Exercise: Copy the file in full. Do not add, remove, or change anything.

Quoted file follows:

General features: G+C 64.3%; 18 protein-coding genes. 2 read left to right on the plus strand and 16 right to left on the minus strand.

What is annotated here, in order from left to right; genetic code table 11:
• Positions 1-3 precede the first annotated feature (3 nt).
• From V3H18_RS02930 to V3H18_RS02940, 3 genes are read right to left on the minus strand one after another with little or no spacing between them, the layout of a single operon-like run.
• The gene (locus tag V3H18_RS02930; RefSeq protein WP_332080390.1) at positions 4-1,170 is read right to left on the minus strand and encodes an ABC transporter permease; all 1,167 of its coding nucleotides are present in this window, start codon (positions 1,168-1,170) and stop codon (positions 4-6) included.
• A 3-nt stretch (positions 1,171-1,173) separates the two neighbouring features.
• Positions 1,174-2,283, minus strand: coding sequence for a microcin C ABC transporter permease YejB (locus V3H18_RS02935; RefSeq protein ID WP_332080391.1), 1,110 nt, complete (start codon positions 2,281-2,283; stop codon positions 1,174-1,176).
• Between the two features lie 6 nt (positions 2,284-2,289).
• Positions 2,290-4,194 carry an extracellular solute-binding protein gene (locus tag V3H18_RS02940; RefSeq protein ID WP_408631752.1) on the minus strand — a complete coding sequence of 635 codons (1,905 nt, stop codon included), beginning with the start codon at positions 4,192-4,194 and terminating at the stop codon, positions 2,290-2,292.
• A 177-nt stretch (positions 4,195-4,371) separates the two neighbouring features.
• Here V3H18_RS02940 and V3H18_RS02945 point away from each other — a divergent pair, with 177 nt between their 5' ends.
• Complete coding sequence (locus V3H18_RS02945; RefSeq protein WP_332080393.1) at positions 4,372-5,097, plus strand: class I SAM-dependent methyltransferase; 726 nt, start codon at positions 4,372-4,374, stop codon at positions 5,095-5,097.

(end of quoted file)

General features: G+C 64.3%; 18 protein-coding genes. 2 read left to right on the plus strand and 16 right to left on the minus strand.

What is annotated here, in order from left to right; genetic code table 11:
• Positions 1-3 precede the first annotated feature (3 nt).
• From V3H18_RS02930 to V3H18_RS02940, 3 genes are read right to left on the minus strand one after another with little or no spacing between them, the layout of a single operon-like run.
• The gene (locus tag V3H18_RS02930; RefSeq protein WP_332080390.1) at positions 4-1,170 is read right to left on the minus strand and encodes an ABC transporter permease; all 1,167 of its coding nucleotides are present in this window, start codon (positions 1,168-1,170) and stop codon (positions 4-6) included.
• A 3-nt stretch (positions 1,171-1,173) separates the two neighbouring features.
• Positions 1,174-2,283, minus strand: coding sequence for a microcin C ABC transporter permease YejB (locus V3H18_RS02935; RefSeq protein ID WP_332080391.1), 1,110 nt, complete (start codon positions 2,281-2,283; stop codon positions 1,174-1,176).
• Between the two features lie 6 nt (positions 2,284-2,289).
• Positions 2,290-4,194 carry an extracellular solute-binding protein gene (locus tag V3H18_RS02940; RefSeq protein ID WP_408631752.1) on the minus strand — a complete coding sequence of 635 codons (1,905 nt, stop codon included), beginning with the start codon at positions 4,192-4,194 and terminating at the stop codon, positions 2,290-2,292.
• A 177-nt stretch (positions 4,195-4,371) separates the two neighbouring features.
• Here V3H18_RS02940 and V3H18_RS02945 point away from each other — a divergent pair, with 177 nt between their 5' ends.
• Complete coding sequence (locus V3H18_RS02945; RefSeq protein WP_332080393.1) at positions 4,372-5,097, plus strand: class I SAM-dependent methyltransferase; 726 nt, start codon at positions 4,372-4,374, stop codon at positions 5,095-5,097.